Parenting an Athlete

Posted on Categories Parents

Sports are a wonderful activity for children that provide a variety of benefits other than just physical exercise. Sport participation can help children build confidence, motivation and also help with their social skills.  Sports also help children learn to respect authority, rules, teammates and opponents.

Physical activity is the most obvious benefit of sports. Whether it be a team sport or individual sport, getting your child’s heartrate up is very important especially these days with all the technology such as iPads. Find a sport your child likes, there is something for everyone; basketball, track, tennis, volleyball, horseback riding. Check out some more age appropriate sports here.

So what can we do as parents to encourage our children to play sports and build confidence? We have researched and complied a quick easy list to follow when guiding your athlete.

  • Teach your child that winning means a lot more than a trophy.
  • Teach your child the gift of failure: To have a happy, confident and successful child, teach them how to fail! Teach your child how to view setbacks, faults and risk-taking positively and they will achieve the key to a lifetime of success. Failure is the perfect stepping stone to success.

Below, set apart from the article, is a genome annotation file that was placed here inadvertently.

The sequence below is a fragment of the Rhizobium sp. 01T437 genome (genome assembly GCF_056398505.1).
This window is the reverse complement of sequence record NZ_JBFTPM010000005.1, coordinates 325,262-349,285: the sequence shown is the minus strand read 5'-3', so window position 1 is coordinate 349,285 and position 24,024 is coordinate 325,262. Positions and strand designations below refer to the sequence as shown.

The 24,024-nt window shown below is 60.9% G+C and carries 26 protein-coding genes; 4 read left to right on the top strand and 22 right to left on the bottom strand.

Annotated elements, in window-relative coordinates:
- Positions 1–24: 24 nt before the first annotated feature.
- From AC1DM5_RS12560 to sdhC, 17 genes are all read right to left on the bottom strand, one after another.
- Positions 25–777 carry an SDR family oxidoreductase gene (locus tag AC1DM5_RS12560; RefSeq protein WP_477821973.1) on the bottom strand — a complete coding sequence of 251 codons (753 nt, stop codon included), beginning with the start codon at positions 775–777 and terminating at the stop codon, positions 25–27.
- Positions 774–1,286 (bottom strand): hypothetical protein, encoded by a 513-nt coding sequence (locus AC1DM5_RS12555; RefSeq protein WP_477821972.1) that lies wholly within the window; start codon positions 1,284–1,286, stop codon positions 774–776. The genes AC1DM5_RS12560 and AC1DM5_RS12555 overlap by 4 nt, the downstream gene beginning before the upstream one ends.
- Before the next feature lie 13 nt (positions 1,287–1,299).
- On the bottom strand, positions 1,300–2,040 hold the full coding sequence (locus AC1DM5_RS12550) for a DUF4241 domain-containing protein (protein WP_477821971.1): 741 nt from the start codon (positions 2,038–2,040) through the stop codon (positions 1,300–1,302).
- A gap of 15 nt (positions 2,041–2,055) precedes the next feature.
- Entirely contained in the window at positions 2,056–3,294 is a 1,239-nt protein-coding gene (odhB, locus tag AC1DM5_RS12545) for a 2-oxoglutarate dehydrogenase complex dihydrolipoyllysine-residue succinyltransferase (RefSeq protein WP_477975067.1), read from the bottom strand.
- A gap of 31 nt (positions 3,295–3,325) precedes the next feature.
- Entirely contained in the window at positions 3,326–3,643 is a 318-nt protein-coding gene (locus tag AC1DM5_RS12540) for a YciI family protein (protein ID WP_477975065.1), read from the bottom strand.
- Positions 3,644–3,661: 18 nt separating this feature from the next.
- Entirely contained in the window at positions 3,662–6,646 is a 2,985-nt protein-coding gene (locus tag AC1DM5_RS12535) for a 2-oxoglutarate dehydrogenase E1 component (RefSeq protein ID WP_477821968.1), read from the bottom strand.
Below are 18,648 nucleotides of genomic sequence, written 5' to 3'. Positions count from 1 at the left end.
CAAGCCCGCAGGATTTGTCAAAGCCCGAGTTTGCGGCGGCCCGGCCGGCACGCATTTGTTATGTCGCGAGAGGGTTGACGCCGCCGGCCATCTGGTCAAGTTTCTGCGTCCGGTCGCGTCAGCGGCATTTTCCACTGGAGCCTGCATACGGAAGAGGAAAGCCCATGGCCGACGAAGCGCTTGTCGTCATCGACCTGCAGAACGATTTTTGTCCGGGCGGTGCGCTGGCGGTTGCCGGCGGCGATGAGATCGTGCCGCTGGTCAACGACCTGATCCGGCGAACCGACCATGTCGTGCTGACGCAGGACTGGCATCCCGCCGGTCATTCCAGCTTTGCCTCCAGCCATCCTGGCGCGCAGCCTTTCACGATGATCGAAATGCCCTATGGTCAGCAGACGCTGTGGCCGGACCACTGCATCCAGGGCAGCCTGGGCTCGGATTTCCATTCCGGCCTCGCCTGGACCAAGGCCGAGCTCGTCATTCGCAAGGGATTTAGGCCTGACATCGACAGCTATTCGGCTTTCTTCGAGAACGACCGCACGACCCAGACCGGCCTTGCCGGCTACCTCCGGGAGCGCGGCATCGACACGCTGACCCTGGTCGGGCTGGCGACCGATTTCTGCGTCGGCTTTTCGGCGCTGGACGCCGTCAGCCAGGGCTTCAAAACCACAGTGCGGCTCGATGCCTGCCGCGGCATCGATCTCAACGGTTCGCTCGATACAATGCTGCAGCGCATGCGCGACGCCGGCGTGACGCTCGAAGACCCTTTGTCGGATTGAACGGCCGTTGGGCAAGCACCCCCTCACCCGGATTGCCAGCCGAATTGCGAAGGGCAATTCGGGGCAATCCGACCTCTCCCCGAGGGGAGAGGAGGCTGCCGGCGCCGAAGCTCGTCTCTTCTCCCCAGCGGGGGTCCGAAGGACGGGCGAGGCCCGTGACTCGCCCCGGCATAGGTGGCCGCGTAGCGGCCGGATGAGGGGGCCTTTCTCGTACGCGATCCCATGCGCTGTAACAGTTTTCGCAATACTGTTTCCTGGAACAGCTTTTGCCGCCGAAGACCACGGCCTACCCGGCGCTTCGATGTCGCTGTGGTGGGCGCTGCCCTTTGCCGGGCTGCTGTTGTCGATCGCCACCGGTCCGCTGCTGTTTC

• Support by being visible at their events as much as possible. We understand it is hard with work and school schedules, but if one parent or guardian can attend often it will have a huge impact on your child’s performance and confidence.
  • Help your child set realistic goals. Make small goals and talk about them with your children. Sometimes just getting their uniform on and showing up is a big step!
  • Provide positive momentum by celebrating successes. Did your child score a goal? Listen to the coach? Depending on their age come up with something to celebrate their success.
  • Cheer for the whole team, not just your child. This will teach your child excellent sportsmanship!
  • Be supportive and don’t coach! Your role as the parent is to support, not coach. You need to be your child’s best fan. Leave the coaching and instruction up to the coach.

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